New Zealanders Demand Inquiry into Afghan Civilian Deaths During 2010 SAS Raid
August 26, 2017
TVNZ & Stuff & Radio New Zealand
Protesters from New Zealand's Hit & Run Campaign have held a commemoration at the Wellington Cenotaph, demanding an independent inquiry into claims that Afghan villagers were killed or injured in the August 2010 raids led by the New Zealand SAS.
https://www. tvnz. co. nz/one-news/new-zealand/protesters-demand-independent-inquiry-into-alleged-afghan-civilian-deaths-during-sas-raid
Protesters Demand Independent Inquiry into
Alleged Afghan Civilian Deaths During SAS Raid
Rosa Woods / 1 News Now at TVNZ
Co-Director of ActionStation Marianne Elliott says the Government has stalled on calling an inquiry, hoping public interest would die off.
Source: 1 NEWS
(August 21, 2017) -- The claims were made in the book Hit & Run by authors Nicky Hager and Jon Stephenson. They released the book in March, claiming the SAS were involved in the death of six Afghan civilians, including a child.
Co-Director of ActionStation, Marianne Elliott spoke at the Hit & Run Campaign gathering today, saying the Government has denied calls for an independent inquiry and has stalled in the hope public interest would die off.
"New Zealand prides itself on being a force of good in the world. It is never comfortable to admit that we have also sometimes been a force for great suffering and harm, but avoiding the truth doesn't make it go away," Ms Elliott said.
Nicky Hager said despite the evidence, the Defence Force continues to claim nothing went wrong in Afghanistan.
"What we're seeing is people in high places, at least some of them knowingly lying to the public and we're in the middle of a very serious cover-up," he said.
Last week, lawyers representing Afghan villagers allegedly caught up in the raid filed proceedings in the Wellington High Court, trying to force the Government to hold an independent investigation.
Questions over Controversial Programme Involving NZ Troops
Paula Penfold and Eugene Bingham / Stuff
The Valley, a six-part investigation by Stuff Circuit. WATCH the video here.
FAIRFAX, New Zealand (August 23 2017) -- New Zealanders "had a right to know what our troops were actually doing in our name in Afghanistan", says a human rights activist who worked on a UN mission in Afghanistan.
The comments come in the wake of revelations that New Zealand soldiers were routinely involved in a controversial biometric testing programme in Afghanistan.
The Stuff Circuit documentary series The Valley exposes that New Zealand soldiers were involved in the intelligence-gathering programme that the public never knew about. It involved going into villages with a handheld device, taking eye scans and recording fingerprints.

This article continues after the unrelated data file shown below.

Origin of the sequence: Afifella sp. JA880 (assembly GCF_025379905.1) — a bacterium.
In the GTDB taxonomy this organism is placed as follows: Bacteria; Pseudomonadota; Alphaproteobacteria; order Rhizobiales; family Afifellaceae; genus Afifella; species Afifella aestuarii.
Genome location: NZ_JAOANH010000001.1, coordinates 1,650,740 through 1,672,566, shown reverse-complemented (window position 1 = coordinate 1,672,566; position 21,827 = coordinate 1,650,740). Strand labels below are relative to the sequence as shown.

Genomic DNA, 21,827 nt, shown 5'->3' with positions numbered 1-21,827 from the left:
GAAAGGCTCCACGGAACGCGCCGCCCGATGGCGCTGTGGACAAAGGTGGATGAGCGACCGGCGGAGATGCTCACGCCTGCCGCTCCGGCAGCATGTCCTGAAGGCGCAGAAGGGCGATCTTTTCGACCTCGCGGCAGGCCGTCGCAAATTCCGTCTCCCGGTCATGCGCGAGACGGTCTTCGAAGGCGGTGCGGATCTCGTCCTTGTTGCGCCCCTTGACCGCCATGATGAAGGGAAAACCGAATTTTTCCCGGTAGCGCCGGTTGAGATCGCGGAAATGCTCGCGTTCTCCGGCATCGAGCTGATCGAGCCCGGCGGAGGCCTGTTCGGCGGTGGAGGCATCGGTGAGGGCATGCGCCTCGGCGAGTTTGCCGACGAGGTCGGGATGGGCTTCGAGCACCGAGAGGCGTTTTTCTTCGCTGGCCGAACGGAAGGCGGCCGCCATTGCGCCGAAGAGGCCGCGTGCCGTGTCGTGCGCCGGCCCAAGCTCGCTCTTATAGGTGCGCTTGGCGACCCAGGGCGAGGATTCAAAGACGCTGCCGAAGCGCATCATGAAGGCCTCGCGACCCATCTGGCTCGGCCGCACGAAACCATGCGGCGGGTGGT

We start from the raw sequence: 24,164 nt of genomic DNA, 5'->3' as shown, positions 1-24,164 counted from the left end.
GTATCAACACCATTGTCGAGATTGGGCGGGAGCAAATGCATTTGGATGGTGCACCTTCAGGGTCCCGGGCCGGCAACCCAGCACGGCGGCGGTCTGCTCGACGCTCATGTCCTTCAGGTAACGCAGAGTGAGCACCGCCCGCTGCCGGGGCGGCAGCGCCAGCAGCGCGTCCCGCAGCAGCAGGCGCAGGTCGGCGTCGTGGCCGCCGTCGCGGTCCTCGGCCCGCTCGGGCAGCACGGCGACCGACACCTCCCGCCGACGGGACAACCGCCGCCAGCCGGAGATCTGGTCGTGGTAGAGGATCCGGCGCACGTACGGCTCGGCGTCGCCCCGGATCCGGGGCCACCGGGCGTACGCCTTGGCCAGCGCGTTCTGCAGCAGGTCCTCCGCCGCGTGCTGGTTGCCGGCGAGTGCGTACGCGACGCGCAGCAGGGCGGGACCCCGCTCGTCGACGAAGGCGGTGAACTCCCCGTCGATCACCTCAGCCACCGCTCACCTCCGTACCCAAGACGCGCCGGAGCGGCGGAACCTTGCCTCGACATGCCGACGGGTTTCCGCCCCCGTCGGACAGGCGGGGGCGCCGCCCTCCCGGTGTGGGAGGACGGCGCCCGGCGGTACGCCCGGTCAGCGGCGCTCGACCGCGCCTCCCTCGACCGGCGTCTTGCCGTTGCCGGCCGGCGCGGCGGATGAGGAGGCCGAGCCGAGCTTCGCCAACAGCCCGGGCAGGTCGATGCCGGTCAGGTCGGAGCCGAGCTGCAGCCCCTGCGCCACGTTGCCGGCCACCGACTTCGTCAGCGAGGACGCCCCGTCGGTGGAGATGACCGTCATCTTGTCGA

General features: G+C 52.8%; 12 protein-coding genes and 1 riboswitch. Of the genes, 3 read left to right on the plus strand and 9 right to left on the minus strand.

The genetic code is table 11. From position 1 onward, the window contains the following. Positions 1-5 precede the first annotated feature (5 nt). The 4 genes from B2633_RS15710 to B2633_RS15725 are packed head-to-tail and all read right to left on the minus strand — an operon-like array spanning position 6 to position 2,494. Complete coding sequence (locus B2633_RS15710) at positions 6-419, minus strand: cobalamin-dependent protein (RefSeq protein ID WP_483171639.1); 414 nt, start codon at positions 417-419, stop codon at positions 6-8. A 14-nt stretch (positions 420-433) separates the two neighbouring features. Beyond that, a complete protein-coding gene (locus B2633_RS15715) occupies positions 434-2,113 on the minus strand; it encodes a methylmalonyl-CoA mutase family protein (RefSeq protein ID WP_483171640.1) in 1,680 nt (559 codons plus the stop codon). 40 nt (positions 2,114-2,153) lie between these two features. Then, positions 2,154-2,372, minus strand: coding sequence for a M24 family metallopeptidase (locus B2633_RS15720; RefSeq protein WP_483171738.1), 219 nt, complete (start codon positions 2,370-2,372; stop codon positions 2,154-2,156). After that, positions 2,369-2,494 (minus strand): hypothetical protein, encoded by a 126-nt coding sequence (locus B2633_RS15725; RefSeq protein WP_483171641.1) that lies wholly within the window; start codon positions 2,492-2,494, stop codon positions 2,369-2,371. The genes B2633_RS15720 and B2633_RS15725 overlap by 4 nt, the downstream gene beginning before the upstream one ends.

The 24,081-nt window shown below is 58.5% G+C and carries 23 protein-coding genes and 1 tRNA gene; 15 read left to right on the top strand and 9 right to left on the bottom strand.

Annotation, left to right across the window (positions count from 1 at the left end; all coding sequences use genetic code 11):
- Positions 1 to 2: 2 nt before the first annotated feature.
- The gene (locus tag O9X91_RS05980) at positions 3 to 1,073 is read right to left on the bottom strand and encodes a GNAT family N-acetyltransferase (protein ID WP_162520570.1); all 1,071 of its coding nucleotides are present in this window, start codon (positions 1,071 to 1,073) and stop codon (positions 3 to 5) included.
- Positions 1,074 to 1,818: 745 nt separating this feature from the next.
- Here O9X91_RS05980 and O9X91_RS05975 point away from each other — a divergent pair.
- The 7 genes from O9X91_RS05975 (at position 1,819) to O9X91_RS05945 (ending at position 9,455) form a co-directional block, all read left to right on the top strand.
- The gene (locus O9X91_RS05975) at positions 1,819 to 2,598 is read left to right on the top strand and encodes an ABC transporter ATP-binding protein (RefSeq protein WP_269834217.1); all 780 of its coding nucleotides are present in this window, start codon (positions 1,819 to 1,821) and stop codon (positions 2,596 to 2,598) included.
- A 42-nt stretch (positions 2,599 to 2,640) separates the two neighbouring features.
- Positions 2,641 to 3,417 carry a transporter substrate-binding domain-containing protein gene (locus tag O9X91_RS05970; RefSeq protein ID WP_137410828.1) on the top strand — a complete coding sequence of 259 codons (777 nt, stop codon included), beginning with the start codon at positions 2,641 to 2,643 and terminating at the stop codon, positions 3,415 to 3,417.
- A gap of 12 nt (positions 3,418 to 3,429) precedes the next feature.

Marianne Elliott, a lawyer who served in the United Nations mission in Afghanistan, said intelligence gathering is not inconsistent with the operating principles of the Provincial Reconstruction Teams (PRTs), but "it is at odds with the widely held public perception that our troops were in Afghanistan predominantly to undertake reconstruction activities".
"This perception wasn't formed by accident. I think it's fair to say that it was the clear intention of the media strategy of the [Defence Force] to give this impression".
Former Chief of Defence, Retired Lieutenant General Rhys Jones, admitted New Zealand soldiers were involved in the programme throughout their deployment to Afghanistan, but said, "It wasn't a secret. It was probably just [one] of the things we did we weren't told back here in New Zealand".
Jones said New Zealand soldiers were focused on males aged 15-70 -- the group known as 'fighting age males' -- and admitted that they also scanned dead people, "to find out who they were, to be able to match that database, so who is this person that's been killed in a firefight and was carrying a weapon, or was around an IED site? Do we have information on them already?"
A former top intelligence official in Kabul said New Zealand PRT soldiers were using a device called "Seek", and that the data was uploaded to ISAF, the International Security Assistance Force, which New Zealand forces in Afghanistan operated under, but then shared with the CIA.
Though Jones maintains the programme wasn't a secret, there has been no reporting of it in New Zealand, and a search of Parliamentary records revealed just two obscure references to the use of biometric equipment by the New Zealand Defence Force, and neither were in relation to operations in Afghanistan.
Even a former Minister of Defence, Wayne Mapp, said he did not know about the programme. Elliott said the biometrics revelations raised questions about what the public had been told.